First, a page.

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Monday, May 30, 2011

Gold rush: All change for the world's favourite metal.


Gold's position as the ultimate storer of value has remained largely unchallenged for centuries.
The metal's rarity not only meant it became a recognised and trusted form of payment, but also bestowed upon it an almost mystical allure.
This came about not through historical accident or coincidence, but for the simple reason that nothing else fitted the bill; almost every other element is either too common, reactive, corrosive or gaseous. And most of those that aren't are just too scarce.
Throughout history emperors, kings and queens, governments, central banks and investors have trusted gold to maintain its value.
This is simply because gold is a physical asset with a finite supply, unlike cash, equities and bonds, which can be printed or issued at will.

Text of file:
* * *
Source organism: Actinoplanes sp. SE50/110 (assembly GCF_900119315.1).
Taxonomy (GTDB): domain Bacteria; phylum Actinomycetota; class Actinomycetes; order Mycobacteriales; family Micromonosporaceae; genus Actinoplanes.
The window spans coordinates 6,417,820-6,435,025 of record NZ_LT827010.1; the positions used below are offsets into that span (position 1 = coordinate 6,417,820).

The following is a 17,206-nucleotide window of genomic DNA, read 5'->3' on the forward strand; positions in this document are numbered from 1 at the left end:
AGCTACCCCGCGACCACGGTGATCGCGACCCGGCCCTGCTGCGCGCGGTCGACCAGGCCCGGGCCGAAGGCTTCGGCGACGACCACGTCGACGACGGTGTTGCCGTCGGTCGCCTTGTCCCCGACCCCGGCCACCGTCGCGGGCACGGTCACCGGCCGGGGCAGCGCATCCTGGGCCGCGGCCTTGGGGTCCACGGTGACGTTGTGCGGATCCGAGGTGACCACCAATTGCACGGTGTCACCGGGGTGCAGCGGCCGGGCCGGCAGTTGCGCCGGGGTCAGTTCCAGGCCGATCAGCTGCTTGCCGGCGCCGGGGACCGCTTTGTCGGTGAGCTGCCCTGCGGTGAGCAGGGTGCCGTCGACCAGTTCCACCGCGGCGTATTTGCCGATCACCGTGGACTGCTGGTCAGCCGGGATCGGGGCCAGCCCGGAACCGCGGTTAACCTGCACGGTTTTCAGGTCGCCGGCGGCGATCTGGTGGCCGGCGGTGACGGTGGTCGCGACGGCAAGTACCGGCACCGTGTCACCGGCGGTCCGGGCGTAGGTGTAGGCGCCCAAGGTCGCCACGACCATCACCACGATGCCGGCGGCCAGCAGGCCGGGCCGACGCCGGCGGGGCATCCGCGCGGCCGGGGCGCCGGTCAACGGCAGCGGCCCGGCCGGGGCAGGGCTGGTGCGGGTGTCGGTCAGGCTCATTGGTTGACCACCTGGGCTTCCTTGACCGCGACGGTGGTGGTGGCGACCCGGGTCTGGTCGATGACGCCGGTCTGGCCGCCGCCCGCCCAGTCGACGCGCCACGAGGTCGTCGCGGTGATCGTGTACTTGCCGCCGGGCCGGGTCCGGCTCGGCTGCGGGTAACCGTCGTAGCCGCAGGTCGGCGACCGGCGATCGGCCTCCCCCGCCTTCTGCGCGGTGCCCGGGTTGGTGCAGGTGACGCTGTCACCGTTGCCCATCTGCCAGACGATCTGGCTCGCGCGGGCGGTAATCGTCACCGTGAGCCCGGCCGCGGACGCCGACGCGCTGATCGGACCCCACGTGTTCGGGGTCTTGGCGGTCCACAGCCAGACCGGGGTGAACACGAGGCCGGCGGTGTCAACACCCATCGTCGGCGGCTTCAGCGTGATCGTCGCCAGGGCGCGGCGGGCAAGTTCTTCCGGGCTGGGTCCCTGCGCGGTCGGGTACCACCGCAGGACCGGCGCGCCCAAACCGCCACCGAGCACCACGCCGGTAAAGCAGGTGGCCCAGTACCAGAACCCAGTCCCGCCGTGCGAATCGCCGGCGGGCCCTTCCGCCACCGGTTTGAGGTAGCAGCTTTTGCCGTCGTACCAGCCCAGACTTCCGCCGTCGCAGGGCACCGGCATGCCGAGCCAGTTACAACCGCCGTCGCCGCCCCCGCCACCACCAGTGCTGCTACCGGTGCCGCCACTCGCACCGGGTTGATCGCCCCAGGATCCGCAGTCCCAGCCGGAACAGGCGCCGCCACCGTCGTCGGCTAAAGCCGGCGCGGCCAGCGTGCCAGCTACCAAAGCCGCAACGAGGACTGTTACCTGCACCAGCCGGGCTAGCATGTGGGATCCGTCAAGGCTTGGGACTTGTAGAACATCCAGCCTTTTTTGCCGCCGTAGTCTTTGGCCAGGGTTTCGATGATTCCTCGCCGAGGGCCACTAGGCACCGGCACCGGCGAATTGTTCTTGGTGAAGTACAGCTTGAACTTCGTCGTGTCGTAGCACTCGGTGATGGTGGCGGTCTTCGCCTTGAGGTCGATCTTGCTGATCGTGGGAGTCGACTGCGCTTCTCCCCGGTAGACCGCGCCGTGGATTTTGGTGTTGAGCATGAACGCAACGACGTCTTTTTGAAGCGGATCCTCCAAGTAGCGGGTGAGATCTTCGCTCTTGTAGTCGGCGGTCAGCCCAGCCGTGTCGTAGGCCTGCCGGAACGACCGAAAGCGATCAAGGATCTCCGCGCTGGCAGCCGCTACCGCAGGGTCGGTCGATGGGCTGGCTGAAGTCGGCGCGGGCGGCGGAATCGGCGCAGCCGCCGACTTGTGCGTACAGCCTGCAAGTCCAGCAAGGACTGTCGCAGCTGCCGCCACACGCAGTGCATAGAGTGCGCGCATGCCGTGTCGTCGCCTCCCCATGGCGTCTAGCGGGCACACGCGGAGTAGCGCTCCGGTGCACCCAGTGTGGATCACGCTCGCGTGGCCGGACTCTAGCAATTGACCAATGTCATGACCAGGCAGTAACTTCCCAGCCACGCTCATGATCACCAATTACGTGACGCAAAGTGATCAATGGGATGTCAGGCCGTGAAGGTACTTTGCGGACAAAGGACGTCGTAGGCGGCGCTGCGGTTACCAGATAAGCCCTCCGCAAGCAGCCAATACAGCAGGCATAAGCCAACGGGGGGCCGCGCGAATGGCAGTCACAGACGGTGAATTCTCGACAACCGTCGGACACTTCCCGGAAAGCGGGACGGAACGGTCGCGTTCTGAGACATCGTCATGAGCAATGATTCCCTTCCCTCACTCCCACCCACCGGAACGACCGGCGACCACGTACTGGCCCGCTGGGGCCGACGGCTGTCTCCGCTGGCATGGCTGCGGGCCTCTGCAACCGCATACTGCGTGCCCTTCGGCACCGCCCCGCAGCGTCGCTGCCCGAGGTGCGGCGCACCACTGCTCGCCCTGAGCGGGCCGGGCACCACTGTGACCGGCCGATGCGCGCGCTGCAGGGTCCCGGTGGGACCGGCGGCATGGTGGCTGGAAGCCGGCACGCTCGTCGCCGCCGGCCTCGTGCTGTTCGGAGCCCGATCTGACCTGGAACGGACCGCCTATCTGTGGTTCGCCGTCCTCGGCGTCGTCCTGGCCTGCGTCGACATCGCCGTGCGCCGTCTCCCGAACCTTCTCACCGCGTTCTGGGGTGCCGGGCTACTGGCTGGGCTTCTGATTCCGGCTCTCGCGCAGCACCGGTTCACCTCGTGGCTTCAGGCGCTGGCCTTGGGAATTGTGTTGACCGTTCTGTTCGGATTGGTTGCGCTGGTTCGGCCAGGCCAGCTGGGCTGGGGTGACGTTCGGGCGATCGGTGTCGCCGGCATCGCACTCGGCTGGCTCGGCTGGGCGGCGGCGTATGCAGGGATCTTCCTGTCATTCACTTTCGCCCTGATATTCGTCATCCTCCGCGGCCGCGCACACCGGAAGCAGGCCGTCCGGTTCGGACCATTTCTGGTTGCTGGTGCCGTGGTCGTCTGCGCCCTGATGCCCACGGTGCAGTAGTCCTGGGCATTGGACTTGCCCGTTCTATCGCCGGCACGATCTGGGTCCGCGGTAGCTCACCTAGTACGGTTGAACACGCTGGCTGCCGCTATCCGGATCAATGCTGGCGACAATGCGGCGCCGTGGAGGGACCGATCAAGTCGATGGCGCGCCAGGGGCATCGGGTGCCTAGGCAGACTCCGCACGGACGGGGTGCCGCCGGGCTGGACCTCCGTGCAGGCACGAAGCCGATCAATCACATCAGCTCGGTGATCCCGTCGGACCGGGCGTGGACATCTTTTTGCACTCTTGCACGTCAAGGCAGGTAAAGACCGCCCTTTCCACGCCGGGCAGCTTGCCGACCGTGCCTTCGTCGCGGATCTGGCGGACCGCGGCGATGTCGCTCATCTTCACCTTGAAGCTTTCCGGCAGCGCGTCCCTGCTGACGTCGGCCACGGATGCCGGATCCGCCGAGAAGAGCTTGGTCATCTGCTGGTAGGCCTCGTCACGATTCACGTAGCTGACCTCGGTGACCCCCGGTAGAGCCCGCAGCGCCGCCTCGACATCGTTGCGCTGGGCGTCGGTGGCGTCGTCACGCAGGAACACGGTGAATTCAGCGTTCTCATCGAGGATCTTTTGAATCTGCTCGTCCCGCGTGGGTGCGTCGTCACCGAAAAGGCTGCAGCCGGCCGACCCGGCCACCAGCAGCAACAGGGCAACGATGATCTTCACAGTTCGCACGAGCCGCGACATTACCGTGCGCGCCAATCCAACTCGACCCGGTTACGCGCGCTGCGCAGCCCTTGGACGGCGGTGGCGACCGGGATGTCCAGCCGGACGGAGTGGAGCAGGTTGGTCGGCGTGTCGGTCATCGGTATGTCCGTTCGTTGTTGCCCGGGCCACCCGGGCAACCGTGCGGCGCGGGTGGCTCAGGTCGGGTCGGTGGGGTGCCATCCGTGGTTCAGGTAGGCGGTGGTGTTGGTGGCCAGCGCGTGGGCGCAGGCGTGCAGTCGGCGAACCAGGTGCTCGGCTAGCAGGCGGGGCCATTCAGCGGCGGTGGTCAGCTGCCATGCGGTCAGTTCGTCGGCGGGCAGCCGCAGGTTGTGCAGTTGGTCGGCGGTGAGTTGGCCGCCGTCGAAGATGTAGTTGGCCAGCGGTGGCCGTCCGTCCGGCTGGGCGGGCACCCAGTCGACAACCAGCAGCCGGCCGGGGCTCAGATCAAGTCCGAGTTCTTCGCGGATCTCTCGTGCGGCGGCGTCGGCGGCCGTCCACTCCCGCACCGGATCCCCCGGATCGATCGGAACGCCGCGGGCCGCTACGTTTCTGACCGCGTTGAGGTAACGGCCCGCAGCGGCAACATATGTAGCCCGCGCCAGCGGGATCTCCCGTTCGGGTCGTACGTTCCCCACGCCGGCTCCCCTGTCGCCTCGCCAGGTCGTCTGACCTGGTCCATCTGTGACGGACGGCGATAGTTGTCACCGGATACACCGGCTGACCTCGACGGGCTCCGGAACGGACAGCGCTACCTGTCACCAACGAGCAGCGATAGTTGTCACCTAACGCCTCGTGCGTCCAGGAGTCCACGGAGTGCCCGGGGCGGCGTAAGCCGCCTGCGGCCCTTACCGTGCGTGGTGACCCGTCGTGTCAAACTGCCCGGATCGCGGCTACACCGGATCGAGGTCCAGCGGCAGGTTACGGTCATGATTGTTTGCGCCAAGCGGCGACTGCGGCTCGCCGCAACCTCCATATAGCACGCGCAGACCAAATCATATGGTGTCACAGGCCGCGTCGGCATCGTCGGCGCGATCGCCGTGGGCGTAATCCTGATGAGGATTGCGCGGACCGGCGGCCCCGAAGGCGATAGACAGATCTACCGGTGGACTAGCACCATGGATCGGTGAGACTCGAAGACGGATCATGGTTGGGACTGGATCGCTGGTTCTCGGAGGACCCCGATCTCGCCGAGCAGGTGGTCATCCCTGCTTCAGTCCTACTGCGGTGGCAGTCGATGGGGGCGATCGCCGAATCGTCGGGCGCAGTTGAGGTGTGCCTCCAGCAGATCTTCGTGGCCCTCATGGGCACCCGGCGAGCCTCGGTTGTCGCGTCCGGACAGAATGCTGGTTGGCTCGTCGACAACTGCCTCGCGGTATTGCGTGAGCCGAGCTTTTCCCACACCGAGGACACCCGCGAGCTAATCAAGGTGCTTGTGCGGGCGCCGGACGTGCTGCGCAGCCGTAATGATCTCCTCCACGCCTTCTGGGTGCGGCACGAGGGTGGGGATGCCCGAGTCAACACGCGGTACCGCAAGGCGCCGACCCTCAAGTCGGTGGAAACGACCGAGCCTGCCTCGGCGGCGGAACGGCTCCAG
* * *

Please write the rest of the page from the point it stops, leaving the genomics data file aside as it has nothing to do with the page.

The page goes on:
For investors, therefore, it has always been seen primarily as a good hedge against inflation - traditionally, few people bought gold to make money, simply to protect themselves against losing it.
Price surge
But all this is changing. Gold has risen in value every year for the past 10 years, during which its price has risen fivefold to more than $1,500 an ounce.
No longer, therefore, is gold seen simply as a way to store value, but as a genuine investment opportunity offering the potential to make a serious return.
BBC  15May 2011 - read full report